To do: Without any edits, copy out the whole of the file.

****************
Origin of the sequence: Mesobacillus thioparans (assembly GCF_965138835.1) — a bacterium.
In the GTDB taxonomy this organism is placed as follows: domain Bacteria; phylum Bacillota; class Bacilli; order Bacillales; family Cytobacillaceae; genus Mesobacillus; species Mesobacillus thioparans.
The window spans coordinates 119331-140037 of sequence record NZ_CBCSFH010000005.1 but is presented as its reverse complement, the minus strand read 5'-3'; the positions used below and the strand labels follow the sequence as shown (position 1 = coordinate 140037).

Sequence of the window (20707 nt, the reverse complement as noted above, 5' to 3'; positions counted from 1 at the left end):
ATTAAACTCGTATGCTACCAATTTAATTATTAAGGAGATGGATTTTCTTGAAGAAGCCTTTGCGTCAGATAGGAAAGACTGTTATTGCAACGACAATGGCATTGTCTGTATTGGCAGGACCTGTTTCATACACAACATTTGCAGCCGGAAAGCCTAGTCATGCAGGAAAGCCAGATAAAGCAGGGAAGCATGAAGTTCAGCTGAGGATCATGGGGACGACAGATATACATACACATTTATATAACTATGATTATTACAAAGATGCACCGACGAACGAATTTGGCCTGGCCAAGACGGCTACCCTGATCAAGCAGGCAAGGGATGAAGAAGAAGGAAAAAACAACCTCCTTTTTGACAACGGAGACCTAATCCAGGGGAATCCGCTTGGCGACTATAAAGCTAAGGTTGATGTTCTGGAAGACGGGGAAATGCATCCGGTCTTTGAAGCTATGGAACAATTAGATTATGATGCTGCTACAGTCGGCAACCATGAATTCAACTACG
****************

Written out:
Origin of the sequence: Mesobacillus thioparans (assembly GCF_965138835.1) — a bacterium.
In the GTDB taxonomy this organism is placed as follows: domain Bacteria; phylum Bacillota; class Bacilli; order Bacillales; family Cytobacillaceae; genus Mesobacillus; species Mesobacillus thioparans.
The window spans coordinates 119331-140037 of sequence record NZ_CBCSFH010000005.1 but is presented as its reverse complement, the minus strand read 5'-3'; the positions used below and the strand labels follow the sequence as shown (position 1 = coordinate 140037).

Sequence of the window (20707 nt, the reverse complement as noted above, 5' to 3'; positions counted from 1 at the left end):
ATTAAACTCGTATGCTACCAATTTAATTATTAAGGAGATGGATTTTCTTGAAGAAGCCTTTGCGTCAGATAGGAAAGACTGTTATTGCAACGACAATGGCATTGTCTGTATTGGCAGGACCTGTTTCATACACAACATTTGCAGCCGGAAAGCCTAGTCATGCAGGAAAGCCAGATAAAGCAGGGAAGCATGAAGTTCAGCTGAGGATCATGGGGACGACAGATATACATACACATTTATATAACTATGATTATTACAAAGATGCACCGACGAACGAATTTGGCCTGGCCAAGACGGCTACCCTGATCAAGCAGGCAAGGGATGAAGAAGAAGGAAAAAACAACCTCCTTTTTGACAACGGAGACCTAATCCAGGGGAATCCGCTTGGCGACTATAAAGCTAAGGTTGATGTTCTGGAAGACGGGGAAATGCATCCGGTCTTTGAAGCTATGGAACAATTAGATTATGATGCTGCTACAGTCGGCAACCATGAATTCAACTACG